Jimmie tapped the mike button for the wireless headset he wore as he steered the 18-wheeler through the freezing rain he had fought since Nashville. Technically, it was spring, but winter wasn't leaving without a fight. The highway was a black mirror, reflecting the sudden, stabbing planes of crimson brake lights and the baleful lances of high beams—celestial phenomena from some diffused void on the other side of ice-covered asphalt.

“Much obliged, Dallas Star,” Jimmie said into the mike. “Have a good one today and a better one tomorrow; you're clear. Break 1-9, this is Paladin. Anyone got a 20 on that yellow-and-white bulldog? Headed out of Nashville, running west on I-70? We're on a clock here, brothers and sisters. Anybody got anything?”

The man in the yellow Mack truck had tortured, raped, and murdered six women in five states in the past year. He was a long-hauler, and a little over four hours ago he had abducted woman number seven, a “lot lizard,” a truck-stop prostitute, from the Nashville TA truck stop. Her pimp and a few of her friends had seen her get into the yellow truck, and then the truck drove away with the woman screaming for help, struggling to get out of the cab, only to be forced back inside by the driver.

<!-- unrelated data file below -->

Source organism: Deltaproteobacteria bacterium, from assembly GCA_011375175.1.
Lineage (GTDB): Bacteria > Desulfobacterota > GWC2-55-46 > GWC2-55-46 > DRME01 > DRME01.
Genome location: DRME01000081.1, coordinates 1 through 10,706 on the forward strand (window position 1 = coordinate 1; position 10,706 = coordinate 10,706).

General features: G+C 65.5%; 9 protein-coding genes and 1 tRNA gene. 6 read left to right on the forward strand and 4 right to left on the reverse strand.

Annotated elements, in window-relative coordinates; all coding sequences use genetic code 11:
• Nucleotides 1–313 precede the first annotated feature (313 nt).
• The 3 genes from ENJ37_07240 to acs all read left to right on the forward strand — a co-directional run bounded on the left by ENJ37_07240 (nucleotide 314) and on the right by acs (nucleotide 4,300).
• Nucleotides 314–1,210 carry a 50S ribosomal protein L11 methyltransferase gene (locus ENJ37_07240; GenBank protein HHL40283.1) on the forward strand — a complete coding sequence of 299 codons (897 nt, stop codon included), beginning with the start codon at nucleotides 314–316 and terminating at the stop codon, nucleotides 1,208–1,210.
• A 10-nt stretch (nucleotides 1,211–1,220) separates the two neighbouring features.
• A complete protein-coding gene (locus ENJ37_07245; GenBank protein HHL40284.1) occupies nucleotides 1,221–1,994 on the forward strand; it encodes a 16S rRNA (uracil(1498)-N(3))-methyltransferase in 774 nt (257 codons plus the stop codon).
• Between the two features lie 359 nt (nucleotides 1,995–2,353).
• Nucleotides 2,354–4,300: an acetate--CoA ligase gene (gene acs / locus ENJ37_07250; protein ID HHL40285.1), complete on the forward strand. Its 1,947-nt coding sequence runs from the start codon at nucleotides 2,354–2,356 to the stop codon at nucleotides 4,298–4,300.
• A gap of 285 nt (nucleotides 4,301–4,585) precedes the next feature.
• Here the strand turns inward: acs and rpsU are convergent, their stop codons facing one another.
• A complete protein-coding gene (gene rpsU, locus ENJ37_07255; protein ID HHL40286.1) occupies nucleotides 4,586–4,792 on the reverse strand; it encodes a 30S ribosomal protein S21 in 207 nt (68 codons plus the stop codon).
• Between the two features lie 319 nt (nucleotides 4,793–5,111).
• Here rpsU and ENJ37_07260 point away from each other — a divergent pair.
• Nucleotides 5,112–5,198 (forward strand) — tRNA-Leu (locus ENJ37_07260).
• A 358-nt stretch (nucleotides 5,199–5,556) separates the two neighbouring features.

Several drivers, lot lizards, lumpers, and lot attendants had seen the whole thing play out, and word quickly and quietly spread across the radio frequencies to Jimmie, who was running a load of steel up to Illinois. Jimmie sent out a coded message on Channel 23 to make sure he wasn't stepping on the toes of any of the others. It was a courtesy, but Jimmie was glad when all he got back was “Y
ou're point on this, Paladin; call the play
.” Jimmie had seen hardened gearjammers weep like children when they found the desecrated body of victim number three on the blacktop shoulder of I-55 near Sikeston about nine months ago. This son of a bitch had been like a ghost, but now … now Jimmie had him, could feel him close, feel his oily soul somewhere up ahead. He thought of the terror eating at that poor girl right now, and, as always, he thought, What if it was Layla or Peyton in that truck, waiting to die.